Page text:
Experimental Approach to the Problem
This study was conducted to evaluate the effect of RT volume on muscle mass and strength in PW. A randomized, controlled study was performed over 16 weeks. Muscle strength (1RM test), lean body mass (LBM), and circulating basal hormone measures were assessed at the baseline and at the end of the RT intervention. The sample consisted of 34 PW divided into 3 groups: control (CT, n = 12), LV (n = 10), and HV (n = 12). The LV group performed a total body RT protocol (8 exercises) with 3 sets of 8–12 repetitions at 70% 1RM with 1.5 minutes rest interval between sets and exercises, 3 times a week. The HV group performed the same RT as the LV group, except for the number of sets that were 6. The total training volume was calculated by multiplying the load by sets by repetitions. The CT group did not participate in the RT routine; they only did stretching exercises twice a week. After the RT period, the assessments were performed 72 hours after the last session of training to avoid workout side effects.
All the volunteers were sedentary women (age range = 49–79 years old) whose amenorrhea had occurred at least 12 months before the study and whose basal follicle-stimulating hormone (FSH) and basal estradiol (E2) values were >40 mIU·ml−1 and ≤54.7 pg·ml−1, respectively, to determine menopause status. The inclusion criteria consisted of no hormone therapy or phytoestrogens; controlled blood pressure and glycemia; absence of myopathies, arthropathies, and neuropathies; absence of muscle, thromboembolic, and gastrointestinal disorders; absence of cardiovascular and infection diseases; and nondrinker (no alcohol intake whatsoever in their diet) and nonsmoker. Before the study, basal thyroid-stimulating hormone (TSH) and basal free thyroxine (T4) levels were measured to exclude thyroid dysfunctions that could interfere with the symptoms. A CONSORT diagram is shown in Figure 1. Thus, the 34 volunteers who participated in the study demonstrated E2 and FSH values within the normal range for PW (Table 1). Twenty-three medication users were identified. Five used glucose-lowering drugs (CT = 2, LV = 2, and HV = 1), 7 used lipid-lowering drugs (CT = 4, LV = 2, and HV = 1), 4 used anti-inflammatory drugs (CT = 1, LV = 2, and HV = 1), and 19 used blood pressure-lowering drugs (CT = 7, LV = 6, and HV = 6).
All PW were clear on the objectives and procedures of the study and gave us their written informed consent. The study was approved by the Federal University of Triangulo Mineiro (UFTM) Review Board for the Use of Human Subjects (local Ethics Committee) and was written in accordance with the standards set by the Declaration of Helsinki.
All women underwent a 3-day food record (2 days in the middle of week and 1 at the weekend) (52). Energy and macronutrients (carbohydrates, proteins, and fats) were quantified. Macronutrients data were corrected for body mass to reduce the interindividual differences. Data were calculated by a nutritionist and the software “Dietpro” 5i version was used. The women were advised to maintain the initial nutritional habits until the end of the study so as not to affect the outcome measures.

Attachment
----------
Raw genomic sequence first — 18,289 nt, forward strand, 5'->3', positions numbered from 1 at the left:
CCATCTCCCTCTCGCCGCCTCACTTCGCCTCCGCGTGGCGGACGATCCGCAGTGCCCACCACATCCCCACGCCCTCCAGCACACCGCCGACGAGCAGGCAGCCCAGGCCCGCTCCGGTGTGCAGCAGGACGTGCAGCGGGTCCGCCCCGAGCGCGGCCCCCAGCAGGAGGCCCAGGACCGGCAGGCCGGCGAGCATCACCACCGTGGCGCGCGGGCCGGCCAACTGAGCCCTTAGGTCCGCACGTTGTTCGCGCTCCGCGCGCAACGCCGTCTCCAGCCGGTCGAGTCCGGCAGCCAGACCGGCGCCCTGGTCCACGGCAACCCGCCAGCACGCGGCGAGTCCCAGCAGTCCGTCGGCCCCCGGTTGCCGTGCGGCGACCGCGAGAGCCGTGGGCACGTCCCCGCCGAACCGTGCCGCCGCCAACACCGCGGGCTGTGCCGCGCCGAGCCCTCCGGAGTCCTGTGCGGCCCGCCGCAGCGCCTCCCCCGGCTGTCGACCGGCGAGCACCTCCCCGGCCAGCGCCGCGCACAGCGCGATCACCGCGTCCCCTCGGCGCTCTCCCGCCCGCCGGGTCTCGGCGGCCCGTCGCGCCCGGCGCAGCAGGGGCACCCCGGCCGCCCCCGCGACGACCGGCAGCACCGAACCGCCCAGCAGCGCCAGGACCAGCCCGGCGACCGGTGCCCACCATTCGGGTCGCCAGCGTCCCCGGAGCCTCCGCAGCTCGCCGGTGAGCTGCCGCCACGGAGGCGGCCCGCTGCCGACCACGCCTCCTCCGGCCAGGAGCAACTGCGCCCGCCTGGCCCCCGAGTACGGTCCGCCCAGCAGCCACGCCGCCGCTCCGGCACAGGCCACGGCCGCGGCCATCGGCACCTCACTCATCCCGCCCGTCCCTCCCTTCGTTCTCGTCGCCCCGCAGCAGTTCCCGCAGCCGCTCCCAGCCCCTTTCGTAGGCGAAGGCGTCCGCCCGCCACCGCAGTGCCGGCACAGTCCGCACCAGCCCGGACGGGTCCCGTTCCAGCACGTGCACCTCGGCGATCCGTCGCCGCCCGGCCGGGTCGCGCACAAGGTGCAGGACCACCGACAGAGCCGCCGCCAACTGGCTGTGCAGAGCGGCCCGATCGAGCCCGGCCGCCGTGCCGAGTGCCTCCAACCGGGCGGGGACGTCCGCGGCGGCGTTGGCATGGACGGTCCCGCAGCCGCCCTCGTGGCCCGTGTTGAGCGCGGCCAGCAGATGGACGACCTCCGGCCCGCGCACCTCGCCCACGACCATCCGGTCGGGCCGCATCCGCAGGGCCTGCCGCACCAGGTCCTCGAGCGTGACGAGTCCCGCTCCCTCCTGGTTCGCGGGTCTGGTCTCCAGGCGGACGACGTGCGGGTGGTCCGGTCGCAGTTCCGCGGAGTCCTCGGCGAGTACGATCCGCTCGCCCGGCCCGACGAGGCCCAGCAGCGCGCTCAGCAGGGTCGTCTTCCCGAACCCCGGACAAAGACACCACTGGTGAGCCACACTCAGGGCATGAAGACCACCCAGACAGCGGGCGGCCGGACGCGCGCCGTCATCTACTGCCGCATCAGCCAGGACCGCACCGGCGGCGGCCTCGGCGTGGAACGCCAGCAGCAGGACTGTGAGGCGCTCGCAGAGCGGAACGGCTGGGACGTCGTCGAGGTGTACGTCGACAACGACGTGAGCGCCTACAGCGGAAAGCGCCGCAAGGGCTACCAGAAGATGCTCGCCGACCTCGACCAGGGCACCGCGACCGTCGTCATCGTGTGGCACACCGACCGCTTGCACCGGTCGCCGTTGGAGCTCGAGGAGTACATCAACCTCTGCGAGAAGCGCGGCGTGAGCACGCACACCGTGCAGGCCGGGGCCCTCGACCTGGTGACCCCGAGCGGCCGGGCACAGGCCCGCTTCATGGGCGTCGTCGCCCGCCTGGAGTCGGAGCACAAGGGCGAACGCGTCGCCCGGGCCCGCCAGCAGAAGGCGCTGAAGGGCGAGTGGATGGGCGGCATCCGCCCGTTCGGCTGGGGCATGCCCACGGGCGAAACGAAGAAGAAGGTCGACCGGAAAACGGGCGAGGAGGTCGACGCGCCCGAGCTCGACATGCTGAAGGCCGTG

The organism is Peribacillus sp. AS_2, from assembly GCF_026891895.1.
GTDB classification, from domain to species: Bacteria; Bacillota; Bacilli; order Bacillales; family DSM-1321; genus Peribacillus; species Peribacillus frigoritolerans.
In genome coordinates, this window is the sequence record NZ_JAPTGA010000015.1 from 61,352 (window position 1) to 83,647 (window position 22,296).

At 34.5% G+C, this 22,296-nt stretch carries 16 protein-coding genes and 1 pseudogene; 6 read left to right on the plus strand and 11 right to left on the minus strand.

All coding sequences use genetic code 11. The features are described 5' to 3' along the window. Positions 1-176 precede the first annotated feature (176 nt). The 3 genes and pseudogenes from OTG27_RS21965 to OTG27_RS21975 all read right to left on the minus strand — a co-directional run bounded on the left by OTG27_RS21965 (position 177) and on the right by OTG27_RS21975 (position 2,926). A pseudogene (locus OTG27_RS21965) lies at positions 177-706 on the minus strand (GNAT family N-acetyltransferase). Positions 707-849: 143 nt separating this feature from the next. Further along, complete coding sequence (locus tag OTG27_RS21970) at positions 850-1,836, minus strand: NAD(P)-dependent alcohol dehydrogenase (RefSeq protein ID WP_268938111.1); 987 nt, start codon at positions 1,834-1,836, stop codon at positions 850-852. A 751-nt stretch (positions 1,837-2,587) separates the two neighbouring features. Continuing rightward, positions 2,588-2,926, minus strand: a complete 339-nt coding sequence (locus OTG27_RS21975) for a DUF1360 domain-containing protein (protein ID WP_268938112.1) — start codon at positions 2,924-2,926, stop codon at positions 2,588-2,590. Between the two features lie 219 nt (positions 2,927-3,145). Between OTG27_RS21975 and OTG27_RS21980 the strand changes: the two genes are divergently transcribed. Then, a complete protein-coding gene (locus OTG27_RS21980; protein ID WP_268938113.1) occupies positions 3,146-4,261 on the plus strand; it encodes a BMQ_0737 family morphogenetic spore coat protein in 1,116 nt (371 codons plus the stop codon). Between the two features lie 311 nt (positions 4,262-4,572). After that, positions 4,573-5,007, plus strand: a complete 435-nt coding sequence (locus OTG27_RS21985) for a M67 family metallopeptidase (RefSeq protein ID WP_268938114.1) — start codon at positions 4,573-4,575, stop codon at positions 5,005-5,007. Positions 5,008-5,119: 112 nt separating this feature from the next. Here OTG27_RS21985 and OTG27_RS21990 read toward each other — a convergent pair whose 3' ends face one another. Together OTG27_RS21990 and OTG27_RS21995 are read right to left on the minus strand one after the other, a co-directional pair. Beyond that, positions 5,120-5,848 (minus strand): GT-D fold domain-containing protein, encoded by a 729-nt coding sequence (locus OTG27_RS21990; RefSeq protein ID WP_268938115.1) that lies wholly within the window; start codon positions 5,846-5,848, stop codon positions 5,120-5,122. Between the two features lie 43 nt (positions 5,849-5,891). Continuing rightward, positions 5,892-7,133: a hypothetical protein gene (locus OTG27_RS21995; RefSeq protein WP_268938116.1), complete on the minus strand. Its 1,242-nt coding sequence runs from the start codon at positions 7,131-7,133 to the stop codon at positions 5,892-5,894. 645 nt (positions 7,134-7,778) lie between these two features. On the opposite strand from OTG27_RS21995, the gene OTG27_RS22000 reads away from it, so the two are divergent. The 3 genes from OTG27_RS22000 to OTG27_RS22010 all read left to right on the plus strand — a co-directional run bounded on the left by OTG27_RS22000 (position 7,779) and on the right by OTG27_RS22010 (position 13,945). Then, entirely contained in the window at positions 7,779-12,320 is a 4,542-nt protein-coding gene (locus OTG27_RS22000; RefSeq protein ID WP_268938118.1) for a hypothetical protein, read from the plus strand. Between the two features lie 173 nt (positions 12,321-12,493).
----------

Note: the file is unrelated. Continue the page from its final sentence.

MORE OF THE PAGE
Anthropometric Assessments and Maximum Strength Assessment
Concerning the anthropometric assessments, the body mass and height were measured using a digital scale (Lider, Araçatuba, Brazil) and a stadiometer fixed to the scale, respectively. Body mass index was classified according to the system used by the World Health Organization (37). The skinfolds were evaluated using an adipometer (Lange, São Paulo, Brazil) on the right side of the body and was performed at 4 sites (biceps, triceps, subscapular, and suprailiac) by an experienced examiner. Three measurements were taken on each skinfold, and the mean value was taken. The body density was determined according to the equation proposed by Durnin and Womersley (1974) (15), and the body fat percentage was determined using the equation proposed by Ortiz et al. (41). Both equations were selected specifically for the population of this study. Lean body mass was estimated from the difference between body mass minus fat mass.
In the maximum strength test (1RM), the maximum load that an individual could lift in a given exercise, involving muscle groups either using free weights or muscle-building apparatus, was quantified. Before the 1RM test, the women attended a 2-week familiarization period. In the first week of the familiarization period, the women performed 3 sessions on alternate days with low loads to learn the exercise techniques and to familiarize themselves with the free weights and muscle-building machine (Buick Fitness, Rio de Janeiro, Brazil) exercises. In the second week of familiarization, the women performed 3 sessions on alternate days to familiarize themselves with the 1RM test technique for each exercise in the following order: 45° half squat (Smith machine), leg curl, leg extension, bench press, rowing machine, pull down, barbell curls, and triceps pulley. In this test, a subjective low load (estimated loads of 40–60% of the 1RM) was determined for the warm-up, and 5–10 repetitions were performed. After the warm-up, the women were allowed to rest for 1 minute. Afterward, 3–5 repetitions were performed, and the subjective load was increased progressively between 60 and 80% of 1RM. After doing this exercise, the women rested for 3 minutes. Then, the load was increased considerably as close as possible to the individual's maximum capacity, and the volunteers attempted to perform the movement. When the load was overestimated or underestimated, the volunteers rested 3–5 minutes before they attempted it again with a lower or higher load, respectively. This procedure was followed to find the equivalent load of 1RM, which ranged between 3 and 5 attempts. The load that was adopted as the maximum load was the one used for the last part of the exercise that was performed with no more than 1 repetition by the volunteer (40). During the test, the individuals were advised to avoid respiratory apnea.
Resistance Training Protocol